Blind to the threat

In 1994, President Bill Clinton merged the National Oceanic and Atmospheric Administration’s Polar-orbiting Operational Environmental Satellite and a Defense Department meteorological system after concluding they used similar instruments. Known as the National Polar-orbiting Operational Environmental Satellite System, or NPOESS, the joint program to monitor the global climate and earth and space weather was supposed to launch before the existing satellites died to maintain continuity of data, eliminate redundancy and save taxpayer money.

“It looked good on paper,” said Michael Tanner, a senior adviser at NOAA’s National Climatic Data Center in Asheville, N.C.

But more than 15 years later, NPOESS is still grounded, a victim of mismanagement and huge cost overruns that have forced the Pentagon and NOAA to delay or dismantle major parts of the program, threatening the continuity of a more than 30-year data record at NOAA. In 2009, the Government Accountability Office estimated NPOESS would cost about $15 billion over its life — more than double its original $6.5 billion estimate. The Obama administration is now separating it into military and civilian components, like it was before Clinton.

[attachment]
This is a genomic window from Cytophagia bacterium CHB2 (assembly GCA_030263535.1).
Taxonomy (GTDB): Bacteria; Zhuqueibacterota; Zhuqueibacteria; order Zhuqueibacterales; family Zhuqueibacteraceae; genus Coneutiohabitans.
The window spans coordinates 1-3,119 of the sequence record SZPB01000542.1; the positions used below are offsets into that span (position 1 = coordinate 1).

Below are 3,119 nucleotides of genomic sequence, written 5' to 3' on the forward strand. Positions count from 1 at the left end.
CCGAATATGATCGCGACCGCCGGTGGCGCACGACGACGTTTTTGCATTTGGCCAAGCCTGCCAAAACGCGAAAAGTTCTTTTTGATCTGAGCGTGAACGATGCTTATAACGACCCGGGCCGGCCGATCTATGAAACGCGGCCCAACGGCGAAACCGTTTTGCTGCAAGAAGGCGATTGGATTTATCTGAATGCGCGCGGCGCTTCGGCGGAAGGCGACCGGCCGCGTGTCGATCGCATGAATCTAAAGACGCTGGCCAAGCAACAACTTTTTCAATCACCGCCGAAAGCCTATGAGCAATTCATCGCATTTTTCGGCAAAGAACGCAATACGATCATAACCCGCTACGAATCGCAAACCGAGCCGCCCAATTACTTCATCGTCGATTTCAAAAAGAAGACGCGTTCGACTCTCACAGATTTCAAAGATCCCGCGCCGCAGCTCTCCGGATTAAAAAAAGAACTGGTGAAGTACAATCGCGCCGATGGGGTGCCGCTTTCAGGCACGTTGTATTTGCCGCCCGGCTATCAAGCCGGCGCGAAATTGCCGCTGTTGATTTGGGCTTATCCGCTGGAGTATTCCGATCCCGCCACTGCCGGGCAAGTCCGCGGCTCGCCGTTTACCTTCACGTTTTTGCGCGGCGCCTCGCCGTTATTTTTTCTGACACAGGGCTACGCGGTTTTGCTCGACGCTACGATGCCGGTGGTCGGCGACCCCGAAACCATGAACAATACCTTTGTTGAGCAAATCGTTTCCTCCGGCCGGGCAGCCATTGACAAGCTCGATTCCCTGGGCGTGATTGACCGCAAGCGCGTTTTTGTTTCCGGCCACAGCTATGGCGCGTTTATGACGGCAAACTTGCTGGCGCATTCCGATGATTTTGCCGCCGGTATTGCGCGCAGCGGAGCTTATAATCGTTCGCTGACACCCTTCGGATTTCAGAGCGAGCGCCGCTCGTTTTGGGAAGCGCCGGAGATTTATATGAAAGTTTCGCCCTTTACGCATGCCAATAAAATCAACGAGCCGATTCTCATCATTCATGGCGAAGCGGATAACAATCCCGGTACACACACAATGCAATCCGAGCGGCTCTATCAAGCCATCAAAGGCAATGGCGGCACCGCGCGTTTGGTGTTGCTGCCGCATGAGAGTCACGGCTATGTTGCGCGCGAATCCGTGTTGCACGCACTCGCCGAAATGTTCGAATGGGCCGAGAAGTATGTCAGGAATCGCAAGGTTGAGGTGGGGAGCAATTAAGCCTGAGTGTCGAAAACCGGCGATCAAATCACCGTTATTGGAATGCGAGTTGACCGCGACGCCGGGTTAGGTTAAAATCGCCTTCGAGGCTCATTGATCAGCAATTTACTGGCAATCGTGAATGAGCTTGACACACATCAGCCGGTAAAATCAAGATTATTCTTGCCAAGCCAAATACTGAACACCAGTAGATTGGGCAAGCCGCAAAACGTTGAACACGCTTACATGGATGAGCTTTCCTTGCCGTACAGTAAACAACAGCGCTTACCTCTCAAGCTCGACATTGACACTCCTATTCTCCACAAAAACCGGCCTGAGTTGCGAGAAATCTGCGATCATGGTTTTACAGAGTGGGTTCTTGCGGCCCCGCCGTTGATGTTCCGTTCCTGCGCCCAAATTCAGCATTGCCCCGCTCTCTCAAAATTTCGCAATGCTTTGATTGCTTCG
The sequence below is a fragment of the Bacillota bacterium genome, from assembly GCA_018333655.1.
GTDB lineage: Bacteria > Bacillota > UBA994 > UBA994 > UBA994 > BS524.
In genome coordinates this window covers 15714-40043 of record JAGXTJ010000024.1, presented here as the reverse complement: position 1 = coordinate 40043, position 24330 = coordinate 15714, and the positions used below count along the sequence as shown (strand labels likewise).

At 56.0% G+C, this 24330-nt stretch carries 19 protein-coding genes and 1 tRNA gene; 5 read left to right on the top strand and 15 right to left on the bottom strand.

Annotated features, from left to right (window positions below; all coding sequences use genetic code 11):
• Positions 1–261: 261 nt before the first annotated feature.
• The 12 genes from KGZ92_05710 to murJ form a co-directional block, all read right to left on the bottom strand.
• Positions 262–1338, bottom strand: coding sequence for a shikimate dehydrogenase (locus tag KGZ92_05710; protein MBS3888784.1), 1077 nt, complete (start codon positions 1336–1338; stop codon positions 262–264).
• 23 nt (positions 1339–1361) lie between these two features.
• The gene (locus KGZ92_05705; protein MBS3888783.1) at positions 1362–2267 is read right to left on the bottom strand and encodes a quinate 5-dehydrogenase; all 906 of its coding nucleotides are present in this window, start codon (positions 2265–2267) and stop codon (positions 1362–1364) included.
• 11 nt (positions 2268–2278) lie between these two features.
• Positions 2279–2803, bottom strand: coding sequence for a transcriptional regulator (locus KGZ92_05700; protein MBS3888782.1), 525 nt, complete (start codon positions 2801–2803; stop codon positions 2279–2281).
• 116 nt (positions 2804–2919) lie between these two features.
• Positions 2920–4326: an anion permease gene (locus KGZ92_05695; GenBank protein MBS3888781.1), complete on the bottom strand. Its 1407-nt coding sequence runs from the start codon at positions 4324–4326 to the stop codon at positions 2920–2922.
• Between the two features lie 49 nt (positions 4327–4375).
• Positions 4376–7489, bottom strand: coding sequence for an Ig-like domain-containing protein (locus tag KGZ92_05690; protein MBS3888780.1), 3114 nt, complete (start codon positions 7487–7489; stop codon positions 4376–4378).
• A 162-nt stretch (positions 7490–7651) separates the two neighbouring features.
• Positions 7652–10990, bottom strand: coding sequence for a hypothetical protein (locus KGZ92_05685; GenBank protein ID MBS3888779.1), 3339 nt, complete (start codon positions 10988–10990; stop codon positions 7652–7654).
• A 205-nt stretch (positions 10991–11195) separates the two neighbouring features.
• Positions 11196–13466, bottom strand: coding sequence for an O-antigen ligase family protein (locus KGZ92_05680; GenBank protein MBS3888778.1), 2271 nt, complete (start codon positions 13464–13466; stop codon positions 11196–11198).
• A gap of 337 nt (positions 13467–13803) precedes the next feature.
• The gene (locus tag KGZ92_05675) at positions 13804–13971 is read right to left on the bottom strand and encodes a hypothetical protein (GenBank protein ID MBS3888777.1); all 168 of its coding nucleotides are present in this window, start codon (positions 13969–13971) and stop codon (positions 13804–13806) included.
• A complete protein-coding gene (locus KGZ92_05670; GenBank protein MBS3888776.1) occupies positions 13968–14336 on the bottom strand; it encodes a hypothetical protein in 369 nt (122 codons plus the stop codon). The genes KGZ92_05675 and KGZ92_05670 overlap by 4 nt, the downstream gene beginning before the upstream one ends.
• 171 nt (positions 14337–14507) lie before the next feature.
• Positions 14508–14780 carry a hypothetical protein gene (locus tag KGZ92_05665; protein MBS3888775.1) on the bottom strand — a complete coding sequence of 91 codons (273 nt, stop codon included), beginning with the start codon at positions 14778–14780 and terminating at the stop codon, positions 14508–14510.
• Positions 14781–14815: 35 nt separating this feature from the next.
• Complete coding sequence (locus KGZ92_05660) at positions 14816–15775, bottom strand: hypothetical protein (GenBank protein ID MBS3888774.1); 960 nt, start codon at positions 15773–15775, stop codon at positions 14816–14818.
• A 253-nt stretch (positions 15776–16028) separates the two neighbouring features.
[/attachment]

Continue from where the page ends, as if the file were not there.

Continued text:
In April, GAO criticized NOAA and the Defense Department for failing to establish plans to restore NPOESS to its full capabilities, warning that failing to do so would translate to data gaps ranging from one to 11 years as soon as 2015.

“It’s all sort of hanging on by a thread, and we need to get these other systems up very soon,” said Jeff Privette, program manager of Climate Data Records at NOAA’s National Climatic Data Center.

In a cinderblock building overlooking the folksy downtown of Asheville, one recent day, Privette began sketching in a spare corner of the whiteboard stretched out on the wall behind his chair. Green marker in hand, he laid out a graph of models predicting the trajectory of climate change.

The lines of each model flared out, forming a triangle to depict the increasing uncertainty of climate estimates. Will the earth’s temperature raise three degrees? Five degrees? As more data is collected from satellites and other instruments, it becomes clearer which predictions are the most accurate, he explained, so policymakers know which forecasts to trust.

“If we lose a satellite system and we’re not able to get back to the same [low level of] uncertainty, now our uncertainty goes to here,” Privette said, drawing a larger bracket. “Guess what? We don’t know which model’s better.”

Minding the Gap